If someone asked you what the fastest growing team sport in America is, would you have guessed Lacrosse? Most likely not. Would you have also guessed that it is the oldest sport native to North America, with Native Americans picking up lacrosse sticks nearly a thousand years ago? Didn’t think so. Lacrosse is played on every continent on earth except Antarctica (What Antarcticans have against Lacrosse, we don’t know) and it is only getting more popular.
Lacrosse, the sport, the lingo, the life, is deeper and wider than many people first imagine. Dipping your toes into the wide world of lacrosse can feel overwhelming. But it doesn’t have to be.
Here is your very own comprehensive Glossary of Lacrosse Terms. Familiarize yourself with these terms, pepper them into casual conversation, shout them at your next lacrosse game. In no time you’ll go from layman to lax rat. What’s a lax rat? Read on and find out!
The last pass that leads to a goal. The player passing the ball gets an assist if the goal scorer is able to score without having to beat a defender. An especially nifty pass is sometimes called a “dime” or a “dish.”
The zone of the lacrosse field containing the opponent’s goal.
The three players who stay in the attack area and focus on scoring– and scoring a lot!
An offensive player cuts behind his defender to receive a “backdoor” pass.
Simply enough, a lacrosse ball. Most lacrosse balls are made of solid rubber. Nicknames include “rock,” “egg,” “pill,” and “pearl.”
Communication is key— Lacrosse players shout “ball” or “ball down” when the lacrosse ball is loose on the ground.
A body check occurs when a lacrosse player uses his body to hit an opposing ball carrier, and thus dislodge the ball, or to keep an opposing player from getting a loose ball. Legal body checks are always above the waist, below the neck, and from the front or the side. You might hear a defensive coach yell “body” to encourage his defensive players to use their bodies in trying to stop an attack. Younger player leagues are not allowed to body check.
There are two different kinds of “boxes” in lacrosse. The first use of “box” refers to the painted lines creating a subsection of the offensive/defensive area on each side of the field. Attackers and defenders must stay within their respective boxes during a face-off. The other kind of box is the penalty box, where penalized players must wait until they have served their time for a penalty.
A lacrosse helmet.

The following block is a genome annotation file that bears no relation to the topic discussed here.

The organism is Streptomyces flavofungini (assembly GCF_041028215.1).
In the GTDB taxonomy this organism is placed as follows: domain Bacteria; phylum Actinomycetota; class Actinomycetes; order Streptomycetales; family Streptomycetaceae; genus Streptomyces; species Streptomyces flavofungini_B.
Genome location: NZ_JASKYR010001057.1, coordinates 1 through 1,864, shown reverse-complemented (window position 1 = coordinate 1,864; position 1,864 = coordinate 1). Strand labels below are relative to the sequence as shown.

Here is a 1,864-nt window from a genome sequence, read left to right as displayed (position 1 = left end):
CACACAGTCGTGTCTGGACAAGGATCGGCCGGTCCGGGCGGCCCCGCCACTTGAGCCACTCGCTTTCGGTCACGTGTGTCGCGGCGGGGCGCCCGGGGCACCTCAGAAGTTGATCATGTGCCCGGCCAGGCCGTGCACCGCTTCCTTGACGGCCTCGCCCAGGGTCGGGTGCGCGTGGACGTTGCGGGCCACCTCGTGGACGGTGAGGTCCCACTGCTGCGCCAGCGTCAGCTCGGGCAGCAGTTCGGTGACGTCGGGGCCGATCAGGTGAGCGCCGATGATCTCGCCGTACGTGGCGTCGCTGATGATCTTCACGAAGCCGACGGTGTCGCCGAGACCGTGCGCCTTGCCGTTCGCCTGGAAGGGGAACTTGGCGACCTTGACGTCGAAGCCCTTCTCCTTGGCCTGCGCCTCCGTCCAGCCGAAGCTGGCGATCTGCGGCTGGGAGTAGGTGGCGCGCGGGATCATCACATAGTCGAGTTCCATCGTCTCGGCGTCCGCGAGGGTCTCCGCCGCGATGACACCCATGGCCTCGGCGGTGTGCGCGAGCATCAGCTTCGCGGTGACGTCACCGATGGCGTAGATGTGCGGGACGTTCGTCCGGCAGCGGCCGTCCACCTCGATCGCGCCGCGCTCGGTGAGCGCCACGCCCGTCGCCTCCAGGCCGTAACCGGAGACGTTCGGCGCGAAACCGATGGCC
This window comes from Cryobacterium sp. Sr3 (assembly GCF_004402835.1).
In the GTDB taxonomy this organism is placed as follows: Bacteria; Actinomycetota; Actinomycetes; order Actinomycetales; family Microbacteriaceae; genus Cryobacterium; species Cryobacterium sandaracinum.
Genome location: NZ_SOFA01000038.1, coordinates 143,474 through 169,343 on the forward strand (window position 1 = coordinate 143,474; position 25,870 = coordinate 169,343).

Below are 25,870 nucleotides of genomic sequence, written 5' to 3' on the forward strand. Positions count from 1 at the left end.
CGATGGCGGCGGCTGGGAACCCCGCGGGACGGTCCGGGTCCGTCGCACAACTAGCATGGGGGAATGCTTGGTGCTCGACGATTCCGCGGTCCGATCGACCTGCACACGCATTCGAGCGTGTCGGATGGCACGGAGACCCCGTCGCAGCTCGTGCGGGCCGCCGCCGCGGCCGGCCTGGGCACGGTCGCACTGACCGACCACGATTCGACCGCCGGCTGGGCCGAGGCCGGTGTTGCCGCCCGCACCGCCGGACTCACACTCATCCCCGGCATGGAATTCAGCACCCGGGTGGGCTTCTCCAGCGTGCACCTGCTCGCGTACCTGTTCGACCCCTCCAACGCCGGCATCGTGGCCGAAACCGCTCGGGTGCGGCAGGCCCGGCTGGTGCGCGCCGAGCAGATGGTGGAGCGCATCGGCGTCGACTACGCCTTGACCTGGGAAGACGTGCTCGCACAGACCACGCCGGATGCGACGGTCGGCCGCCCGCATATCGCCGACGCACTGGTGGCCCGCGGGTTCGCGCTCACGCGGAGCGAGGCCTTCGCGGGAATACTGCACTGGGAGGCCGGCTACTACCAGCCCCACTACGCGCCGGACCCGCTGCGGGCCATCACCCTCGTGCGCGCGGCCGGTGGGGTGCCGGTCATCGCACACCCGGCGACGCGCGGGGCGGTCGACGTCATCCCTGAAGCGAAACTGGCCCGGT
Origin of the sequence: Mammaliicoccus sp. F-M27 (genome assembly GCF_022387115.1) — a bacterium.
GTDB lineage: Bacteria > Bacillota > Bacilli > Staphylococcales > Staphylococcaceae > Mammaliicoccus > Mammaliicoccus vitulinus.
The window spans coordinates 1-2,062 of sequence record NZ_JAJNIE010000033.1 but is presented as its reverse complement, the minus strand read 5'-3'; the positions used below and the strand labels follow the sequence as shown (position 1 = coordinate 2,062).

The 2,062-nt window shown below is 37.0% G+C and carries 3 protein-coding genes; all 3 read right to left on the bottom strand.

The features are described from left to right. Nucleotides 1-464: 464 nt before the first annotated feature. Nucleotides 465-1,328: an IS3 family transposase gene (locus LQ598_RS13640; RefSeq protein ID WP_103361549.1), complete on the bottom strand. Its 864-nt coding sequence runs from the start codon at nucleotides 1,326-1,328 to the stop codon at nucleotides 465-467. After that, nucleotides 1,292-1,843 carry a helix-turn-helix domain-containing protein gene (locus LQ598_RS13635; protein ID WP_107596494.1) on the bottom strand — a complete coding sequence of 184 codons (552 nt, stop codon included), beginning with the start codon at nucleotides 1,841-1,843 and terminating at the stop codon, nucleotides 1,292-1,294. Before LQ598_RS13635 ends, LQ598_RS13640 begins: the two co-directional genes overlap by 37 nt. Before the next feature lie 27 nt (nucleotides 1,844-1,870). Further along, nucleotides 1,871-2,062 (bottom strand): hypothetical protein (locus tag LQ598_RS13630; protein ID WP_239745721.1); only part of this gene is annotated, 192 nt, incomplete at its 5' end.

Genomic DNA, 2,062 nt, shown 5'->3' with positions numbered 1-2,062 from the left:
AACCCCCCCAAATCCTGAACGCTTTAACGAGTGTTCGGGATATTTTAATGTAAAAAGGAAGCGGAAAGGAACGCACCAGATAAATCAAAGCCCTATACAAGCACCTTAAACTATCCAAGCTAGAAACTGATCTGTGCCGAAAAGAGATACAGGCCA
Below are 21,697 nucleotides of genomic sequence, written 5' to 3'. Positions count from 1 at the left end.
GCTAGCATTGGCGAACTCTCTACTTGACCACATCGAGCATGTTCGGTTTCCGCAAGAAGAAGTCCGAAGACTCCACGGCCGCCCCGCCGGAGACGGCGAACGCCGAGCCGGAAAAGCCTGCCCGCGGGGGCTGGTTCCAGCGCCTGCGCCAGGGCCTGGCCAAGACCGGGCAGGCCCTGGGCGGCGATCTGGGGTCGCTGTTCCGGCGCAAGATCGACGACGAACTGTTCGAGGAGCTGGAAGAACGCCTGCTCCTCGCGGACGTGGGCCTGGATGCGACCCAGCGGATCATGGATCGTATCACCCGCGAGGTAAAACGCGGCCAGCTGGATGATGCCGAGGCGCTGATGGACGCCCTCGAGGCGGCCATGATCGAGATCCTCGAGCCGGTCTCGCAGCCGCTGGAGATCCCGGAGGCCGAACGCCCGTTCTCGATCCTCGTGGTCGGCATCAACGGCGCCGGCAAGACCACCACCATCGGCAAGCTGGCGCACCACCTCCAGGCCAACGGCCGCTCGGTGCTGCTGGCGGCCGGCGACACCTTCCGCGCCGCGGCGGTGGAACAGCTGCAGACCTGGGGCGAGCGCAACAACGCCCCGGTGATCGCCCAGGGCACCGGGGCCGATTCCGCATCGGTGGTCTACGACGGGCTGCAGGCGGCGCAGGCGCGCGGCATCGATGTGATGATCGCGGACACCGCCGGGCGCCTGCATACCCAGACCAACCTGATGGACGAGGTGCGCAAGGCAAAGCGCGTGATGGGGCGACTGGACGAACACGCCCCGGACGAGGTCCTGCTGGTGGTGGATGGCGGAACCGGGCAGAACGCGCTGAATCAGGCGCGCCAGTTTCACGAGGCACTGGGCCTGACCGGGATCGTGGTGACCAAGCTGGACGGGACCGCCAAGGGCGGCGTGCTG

If the top of the lacrosse stick is the head, the bottom end is the butt. You’ll hear coaches and players refer to the end cap of their stick as the butt.
Slang term for the goal.
A coach might yell “C.O.D.” to indicate to players that they need to change direction more to evade defenders rather than just running in straight lines.
If a goalie seems particularly adept at stopping shots aimed high, the offensive coach might tell his players to “change planes” and aim toward the lower portion of the goal, or vice versa.
Getting the ball out of your defensive zone by passing it from your defensive side to your offensive side.
Using the lacrosse head to trap a ball during a face off.
A technique used to keep the ball in the pocket of the lacrosse stick when running.
Each goal has a circle with a 9’ radius drawn around it which designates the goalie’s area. In most situations only the goalie is allowed to enter the crease, and an offensive player is never allowed in the crease unless the ball is in the goal.
A phrase said of a player with formidable shooting and passing ability.
A defensive player using the shaft of his lacrosse stick to push an opponent to force a missed or bad shot. A player running with arms extended holding his lacrosse stick will almost definitely perform a crosscheck, whether he meant to or not. Crosschecking is considered a foul in most levels of play.
A traditional term for a lacrosse stick. La crosse is French for “The Stick,” so Lacrosse stick roughly translates to “the stick stick.” The sport received its name from a French missionary watching the Huron people play the game almost 400 years ago.
Besides the ends of quarters and when a goal is scored, play ceases when there are certain rule infractions. The ball is “dead” until play resumes, typically at a face-off.
A player who, you guessed it, defends. There are always three defenders in the defensive zone. Defenders try to stop the attack by blocking shots, checking, or stripping opposing players of the ball.
The zone of the lacrosse field containing the your own team’s goal. Naturally, one team’s defensive area is the opposing team’s attack or offensive area.
To stick check an opponent’s lacrosse stick so strongly it flies out of their hands and onto the ground. Players may jokingly yell “Yard Sale or “Yahztee.”